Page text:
Featured Research

from universities, journals, and other organizations

Protein that keeps people, skeletons organized

Date:
November 14, 2013
Source:
University of Southern California - Health Sciences
Summary:
Most people think that their planners or their iPhones keep them organized, when in fact, proteins such as liver kinase b1 actually have a lot more to do with it. New research sheds light on how this important protein keeps people organized on a basic level by promoting orderly skeletal growth and preventing skeletal tumors.

Mouse femur with an enchondroma-like structure.
Credit: Lick Lai

Most people think that their planners or their iPhones keep them organized, when proteins such as liver kinase b1 (Lkb1) actually have a lot more to do with it. New research from postdoctoral fellow Lick Lai in the lab of USC scientist Andy McMahon published in Proceedings of the National Academy of Sciences (PNAS) sheds light on how this important protein keeps people organized on a basic level by promoting orderly skeletal growth and preventing skeletal tumors.

In a developing embryo, many bones form based on cartilage templates. The study found that to form these templates, Lkb1 protein controls the progression of immature, dividing cartilage cells into larger, mature and fully differentiated cartilage cells. Without Lkb1, the population of immature cartilage cells disproportionately increases, leading to skeletal tumors.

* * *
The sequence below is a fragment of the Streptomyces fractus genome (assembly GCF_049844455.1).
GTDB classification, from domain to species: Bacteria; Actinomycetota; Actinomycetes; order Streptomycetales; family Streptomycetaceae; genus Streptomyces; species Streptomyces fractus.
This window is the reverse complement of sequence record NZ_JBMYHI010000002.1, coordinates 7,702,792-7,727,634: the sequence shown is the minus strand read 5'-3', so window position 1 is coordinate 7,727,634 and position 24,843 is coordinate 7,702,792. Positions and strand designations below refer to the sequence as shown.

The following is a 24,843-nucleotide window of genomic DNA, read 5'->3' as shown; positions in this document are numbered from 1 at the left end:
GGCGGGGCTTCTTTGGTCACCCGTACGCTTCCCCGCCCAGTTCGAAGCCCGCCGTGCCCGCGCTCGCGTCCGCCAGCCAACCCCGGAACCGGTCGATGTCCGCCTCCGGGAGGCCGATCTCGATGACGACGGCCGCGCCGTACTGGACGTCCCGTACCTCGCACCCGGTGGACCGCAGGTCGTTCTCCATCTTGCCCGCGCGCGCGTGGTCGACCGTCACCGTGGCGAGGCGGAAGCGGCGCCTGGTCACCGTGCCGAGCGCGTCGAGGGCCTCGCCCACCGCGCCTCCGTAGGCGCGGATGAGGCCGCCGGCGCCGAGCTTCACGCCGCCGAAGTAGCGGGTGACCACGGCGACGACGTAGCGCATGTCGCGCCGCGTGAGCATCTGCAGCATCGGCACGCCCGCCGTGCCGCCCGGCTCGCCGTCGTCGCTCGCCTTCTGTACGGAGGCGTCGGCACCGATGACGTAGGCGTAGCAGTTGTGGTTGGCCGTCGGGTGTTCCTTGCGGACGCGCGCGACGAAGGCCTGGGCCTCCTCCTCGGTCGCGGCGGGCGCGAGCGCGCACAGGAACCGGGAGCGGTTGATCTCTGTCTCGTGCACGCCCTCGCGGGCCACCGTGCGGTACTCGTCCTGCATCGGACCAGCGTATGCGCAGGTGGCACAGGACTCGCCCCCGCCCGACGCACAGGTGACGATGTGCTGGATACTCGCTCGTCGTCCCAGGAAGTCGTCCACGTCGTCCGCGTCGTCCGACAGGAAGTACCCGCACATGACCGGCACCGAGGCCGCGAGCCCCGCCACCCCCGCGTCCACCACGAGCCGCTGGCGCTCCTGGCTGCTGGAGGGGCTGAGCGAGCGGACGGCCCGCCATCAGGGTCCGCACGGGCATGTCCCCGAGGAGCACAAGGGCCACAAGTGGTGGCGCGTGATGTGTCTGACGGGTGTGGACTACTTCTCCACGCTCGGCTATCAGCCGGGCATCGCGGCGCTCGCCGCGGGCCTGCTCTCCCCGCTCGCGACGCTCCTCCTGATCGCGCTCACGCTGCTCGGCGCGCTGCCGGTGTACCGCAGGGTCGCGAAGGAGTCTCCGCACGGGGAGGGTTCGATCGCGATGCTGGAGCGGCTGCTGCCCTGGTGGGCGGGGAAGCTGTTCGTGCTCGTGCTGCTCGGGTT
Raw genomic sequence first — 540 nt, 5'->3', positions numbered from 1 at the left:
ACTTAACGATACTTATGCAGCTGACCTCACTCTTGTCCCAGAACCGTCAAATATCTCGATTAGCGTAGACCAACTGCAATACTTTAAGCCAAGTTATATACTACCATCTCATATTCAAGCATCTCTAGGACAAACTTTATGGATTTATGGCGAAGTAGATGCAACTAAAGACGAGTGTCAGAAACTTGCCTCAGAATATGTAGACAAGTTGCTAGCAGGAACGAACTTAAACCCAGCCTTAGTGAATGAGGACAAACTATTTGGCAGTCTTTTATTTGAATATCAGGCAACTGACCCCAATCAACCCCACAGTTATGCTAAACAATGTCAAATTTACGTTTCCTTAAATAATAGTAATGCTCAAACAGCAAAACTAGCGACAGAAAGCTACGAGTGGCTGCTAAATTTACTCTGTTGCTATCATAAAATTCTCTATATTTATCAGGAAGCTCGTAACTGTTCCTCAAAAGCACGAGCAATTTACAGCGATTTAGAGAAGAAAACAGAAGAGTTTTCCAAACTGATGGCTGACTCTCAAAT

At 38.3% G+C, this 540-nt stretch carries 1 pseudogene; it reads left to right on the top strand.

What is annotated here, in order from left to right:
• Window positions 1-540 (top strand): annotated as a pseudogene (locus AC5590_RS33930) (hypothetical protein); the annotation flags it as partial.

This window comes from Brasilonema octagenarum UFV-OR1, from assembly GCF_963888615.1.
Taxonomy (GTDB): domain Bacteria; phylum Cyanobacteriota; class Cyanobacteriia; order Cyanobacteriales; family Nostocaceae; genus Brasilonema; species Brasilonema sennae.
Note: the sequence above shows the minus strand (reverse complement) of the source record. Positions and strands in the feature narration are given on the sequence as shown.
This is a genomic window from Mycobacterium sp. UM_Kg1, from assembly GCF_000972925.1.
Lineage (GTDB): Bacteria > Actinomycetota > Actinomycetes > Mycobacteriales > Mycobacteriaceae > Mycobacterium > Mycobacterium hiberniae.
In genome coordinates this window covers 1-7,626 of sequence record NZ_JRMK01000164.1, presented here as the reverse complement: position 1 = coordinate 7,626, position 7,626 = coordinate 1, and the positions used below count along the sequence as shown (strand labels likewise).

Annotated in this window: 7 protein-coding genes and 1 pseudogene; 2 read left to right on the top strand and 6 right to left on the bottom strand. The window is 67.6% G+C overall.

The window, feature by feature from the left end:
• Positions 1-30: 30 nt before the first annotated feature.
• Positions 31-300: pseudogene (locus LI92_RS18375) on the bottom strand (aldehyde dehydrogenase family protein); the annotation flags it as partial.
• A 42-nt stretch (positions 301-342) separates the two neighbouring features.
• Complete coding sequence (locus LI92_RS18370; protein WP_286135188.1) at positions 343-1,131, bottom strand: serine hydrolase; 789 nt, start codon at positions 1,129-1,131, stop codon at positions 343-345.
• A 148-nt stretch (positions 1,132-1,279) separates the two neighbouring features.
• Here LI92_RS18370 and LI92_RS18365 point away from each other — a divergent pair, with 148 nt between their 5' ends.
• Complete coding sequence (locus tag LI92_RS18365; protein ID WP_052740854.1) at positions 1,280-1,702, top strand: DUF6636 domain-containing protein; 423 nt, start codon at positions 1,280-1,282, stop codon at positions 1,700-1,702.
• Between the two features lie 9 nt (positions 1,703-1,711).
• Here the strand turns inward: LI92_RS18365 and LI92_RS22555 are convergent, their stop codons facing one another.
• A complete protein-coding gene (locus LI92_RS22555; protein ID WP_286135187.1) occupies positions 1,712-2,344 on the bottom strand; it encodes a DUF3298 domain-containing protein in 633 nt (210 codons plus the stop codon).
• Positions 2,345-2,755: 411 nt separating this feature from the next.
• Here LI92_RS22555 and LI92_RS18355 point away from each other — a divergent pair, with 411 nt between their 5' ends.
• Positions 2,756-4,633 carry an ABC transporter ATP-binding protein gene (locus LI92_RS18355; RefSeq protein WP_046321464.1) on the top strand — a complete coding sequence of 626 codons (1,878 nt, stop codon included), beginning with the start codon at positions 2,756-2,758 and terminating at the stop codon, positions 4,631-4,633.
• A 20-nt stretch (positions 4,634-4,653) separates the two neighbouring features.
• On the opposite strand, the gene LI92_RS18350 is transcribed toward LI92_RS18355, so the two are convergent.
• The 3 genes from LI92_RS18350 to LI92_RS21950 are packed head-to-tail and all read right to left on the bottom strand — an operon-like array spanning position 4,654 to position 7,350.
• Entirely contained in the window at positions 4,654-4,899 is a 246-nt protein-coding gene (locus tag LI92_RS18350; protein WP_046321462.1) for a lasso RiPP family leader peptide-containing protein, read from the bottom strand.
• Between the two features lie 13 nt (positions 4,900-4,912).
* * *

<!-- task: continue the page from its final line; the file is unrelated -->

The way that Lkb1 controls the differentiation of cartilage cells is by suppressing what's known as the "mammalian target of rapamycin (mTOR) pathway" -- a very important complex of molecules that coordinates growth in response to available nutrients and other factors. Problems with the mTOR pathway have been implicated in a host of human diseases, including diabetes, obesity, depression and many cancers.

The influence of abnormal Lkb1 isn't restricted to the skeleton, however. Mutant forms of Lkb1 are frequently present in patients with lung, cervical, breast, intestinal, testicular, pancreatic and skin cancers, and in patients with the Peutz-Jeghers syndrome, characterized by benign polyps in the gastrointestinal tract.

"By understanding Lkb1 and the mechanisms that control normal skeletal development, we also learn how we might prevent this development from going awry in cancers and other disorders," said McMahon, who directs the USC Stem Cell initiative and the Eli and Edythe Broad Center for Regenerative Medicine and Stem Cell Research at USC.


Story Source:

The above story is based on materials provided by University of Southern California - Health Sciences. The original article was written by Cristy Lytal. Note: Materials may be edited for content and length.


Journal Reference:

  1. L. P. Lai, B. N. Lilley, J. R. Sanes, A. P. McMahon. Lkb1/Stk11 regulation of mTOR signaling controls the transition of chondrocyte fates and suppresses skeletal tumor formation. Proceedings of the National Academy of Sciences, 2013; DOI: 10.1073/pnas.1309001110

Cite This Page: